Here’s what you need:
index cards, clothespins, marker
That’s it! Now of course, you can always make it as elaborate as you’d like. You could laminate the cards or decorate them as need be. We actually hung our cards up on the wall with tape and ribbon, so you could do that as well, or you can store them in a box like we wound up doing in the end. Before you act, think about what you want to get out of this activity. It has potential for so many hours of fun!

Directions:
Write words clearly and well-spaced-out on index cards. Jax and I chose common words that he already knows how to spell to begin with, and then I got the idea that I’d like to decorate them with stickers. So I rummaged through our sticker bin and picked out fifteen or so that are common words, like fish, car, dog. Then I wrote the alphabet on 26 clothespins.

Note: Think about how you want your pins to go, underneath or above, before you write the letters on the flashcard and on the index card. I knew I wanted them underneath and so I wrote my words (and added stickers) accordingly, leaving proper space. Also, do you want them to all be upper case or lower case letters? Ours are lower case on the cards and upper case on the pins–not on purpose, but it’s since been a cool way to practice matching them.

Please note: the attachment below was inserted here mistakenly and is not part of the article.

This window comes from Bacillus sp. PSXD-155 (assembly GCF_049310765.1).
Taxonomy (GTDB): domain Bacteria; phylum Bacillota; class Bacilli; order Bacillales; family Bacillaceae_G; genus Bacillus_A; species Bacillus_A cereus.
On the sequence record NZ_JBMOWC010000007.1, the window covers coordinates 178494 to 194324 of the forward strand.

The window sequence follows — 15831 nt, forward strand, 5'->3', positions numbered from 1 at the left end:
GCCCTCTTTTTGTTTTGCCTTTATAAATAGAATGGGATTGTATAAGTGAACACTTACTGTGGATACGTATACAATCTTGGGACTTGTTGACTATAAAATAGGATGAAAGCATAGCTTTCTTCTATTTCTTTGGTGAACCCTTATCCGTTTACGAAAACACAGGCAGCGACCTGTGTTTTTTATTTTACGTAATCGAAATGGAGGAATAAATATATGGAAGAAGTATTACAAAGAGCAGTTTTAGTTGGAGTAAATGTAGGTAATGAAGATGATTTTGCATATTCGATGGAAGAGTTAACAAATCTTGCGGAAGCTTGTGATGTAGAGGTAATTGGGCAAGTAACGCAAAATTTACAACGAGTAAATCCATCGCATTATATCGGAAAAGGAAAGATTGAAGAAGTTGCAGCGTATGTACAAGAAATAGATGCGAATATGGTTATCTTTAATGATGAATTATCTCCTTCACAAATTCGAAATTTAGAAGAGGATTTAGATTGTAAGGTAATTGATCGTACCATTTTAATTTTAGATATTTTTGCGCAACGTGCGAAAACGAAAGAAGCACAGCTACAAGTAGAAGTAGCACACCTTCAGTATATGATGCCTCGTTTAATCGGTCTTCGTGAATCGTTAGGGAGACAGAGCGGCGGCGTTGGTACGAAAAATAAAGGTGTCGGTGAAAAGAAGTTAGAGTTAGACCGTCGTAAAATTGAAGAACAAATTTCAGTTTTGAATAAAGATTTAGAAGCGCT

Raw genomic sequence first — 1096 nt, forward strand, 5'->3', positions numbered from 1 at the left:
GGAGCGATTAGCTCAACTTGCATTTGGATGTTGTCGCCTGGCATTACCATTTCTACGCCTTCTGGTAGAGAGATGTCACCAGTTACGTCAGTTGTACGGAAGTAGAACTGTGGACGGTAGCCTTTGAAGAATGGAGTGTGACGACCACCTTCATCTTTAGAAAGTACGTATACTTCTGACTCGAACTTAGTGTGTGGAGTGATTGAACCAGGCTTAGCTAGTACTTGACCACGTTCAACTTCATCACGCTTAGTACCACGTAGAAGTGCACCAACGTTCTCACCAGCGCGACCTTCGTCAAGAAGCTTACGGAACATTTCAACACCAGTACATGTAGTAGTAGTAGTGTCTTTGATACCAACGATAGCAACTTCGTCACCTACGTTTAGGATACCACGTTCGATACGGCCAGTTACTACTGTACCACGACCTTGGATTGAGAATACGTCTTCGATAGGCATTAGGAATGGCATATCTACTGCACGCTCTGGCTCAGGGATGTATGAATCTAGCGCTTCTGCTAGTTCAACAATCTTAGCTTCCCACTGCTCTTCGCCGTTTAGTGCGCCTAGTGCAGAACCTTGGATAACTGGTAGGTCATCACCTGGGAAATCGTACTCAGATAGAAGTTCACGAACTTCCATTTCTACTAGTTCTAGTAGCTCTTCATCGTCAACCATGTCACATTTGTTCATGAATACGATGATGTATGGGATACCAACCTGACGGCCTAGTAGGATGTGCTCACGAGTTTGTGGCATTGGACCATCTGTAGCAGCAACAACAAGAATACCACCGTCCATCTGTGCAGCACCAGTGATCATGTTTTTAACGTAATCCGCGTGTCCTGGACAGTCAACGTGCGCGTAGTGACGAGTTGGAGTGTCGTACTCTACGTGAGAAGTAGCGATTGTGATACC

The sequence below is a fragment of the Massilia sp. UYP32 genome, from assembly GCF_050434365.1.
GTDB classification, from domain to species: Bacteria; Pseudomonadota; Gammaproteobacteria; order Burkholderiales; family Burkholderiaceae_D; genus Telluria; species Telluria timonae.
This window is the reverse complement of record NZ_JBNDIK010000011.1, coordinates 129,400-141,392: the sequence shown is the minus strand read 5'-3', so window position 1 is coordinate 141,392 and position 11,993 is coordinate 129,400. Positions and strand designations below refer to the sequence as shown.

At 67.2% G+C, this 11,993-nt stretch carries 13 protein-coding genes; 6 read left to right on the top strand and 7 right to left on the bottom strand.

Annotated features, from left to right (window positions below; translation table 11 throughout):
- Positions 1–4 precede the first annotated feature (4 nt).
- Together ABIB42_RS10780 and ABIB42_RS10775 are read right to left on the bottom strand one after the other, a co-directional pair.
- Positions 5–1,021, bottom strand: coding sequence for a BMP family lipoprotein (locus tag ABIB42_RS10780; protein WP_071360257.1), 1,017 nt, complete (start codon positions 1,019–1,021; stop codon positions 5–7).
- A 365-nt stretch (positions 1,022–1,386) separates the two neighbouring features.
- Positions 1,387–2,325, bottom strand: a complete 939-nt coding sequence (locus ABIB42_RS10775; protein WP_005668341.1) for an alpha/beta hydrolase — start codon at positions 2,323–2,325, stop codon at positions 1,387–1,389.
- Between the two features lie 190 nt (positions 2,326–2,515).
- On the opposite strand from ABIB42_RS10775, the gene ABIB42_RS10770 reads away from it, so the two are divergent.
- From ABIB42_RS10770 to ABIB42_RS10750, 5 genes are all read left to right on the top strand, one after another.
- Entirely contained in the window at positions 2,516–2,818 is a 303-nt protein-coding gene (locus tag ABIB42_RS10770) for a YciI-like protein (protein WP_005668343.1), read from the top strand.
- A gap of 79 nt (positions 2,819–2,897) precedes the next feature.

Then I began taping the cards to ribbon I hung on the wall. After a few I realized, why am I doing this when I am surrounded by clothespins? So Jax and I hung them like laundry on the ribbons, which I think looked really cute.

The difficult part was that once Jax began adding clothespins to the cards, they became rather heavy and started falling off the ribbon. So after a while we took them down, but if you can reinforce them properly (and don’t have younger children who would destroy them), it would be a fun way to display your work and then they could work like sight words.

The goal is for your child to take his alphabet clothespins and clip them beneath the letters on the cards, reinforcing the spelling of the words while working on fine motor skills! It was really fun and he enjoyed searching for the proper clothespin, then planning out the spacing on the cards. He even reminded me that we couldn’t use the word “ball” because we didn’t have two “L” s. And he had to think about whether he could spell two “B” words at once because the “B” was being used on another card at that moment. Lots of abstract thinking!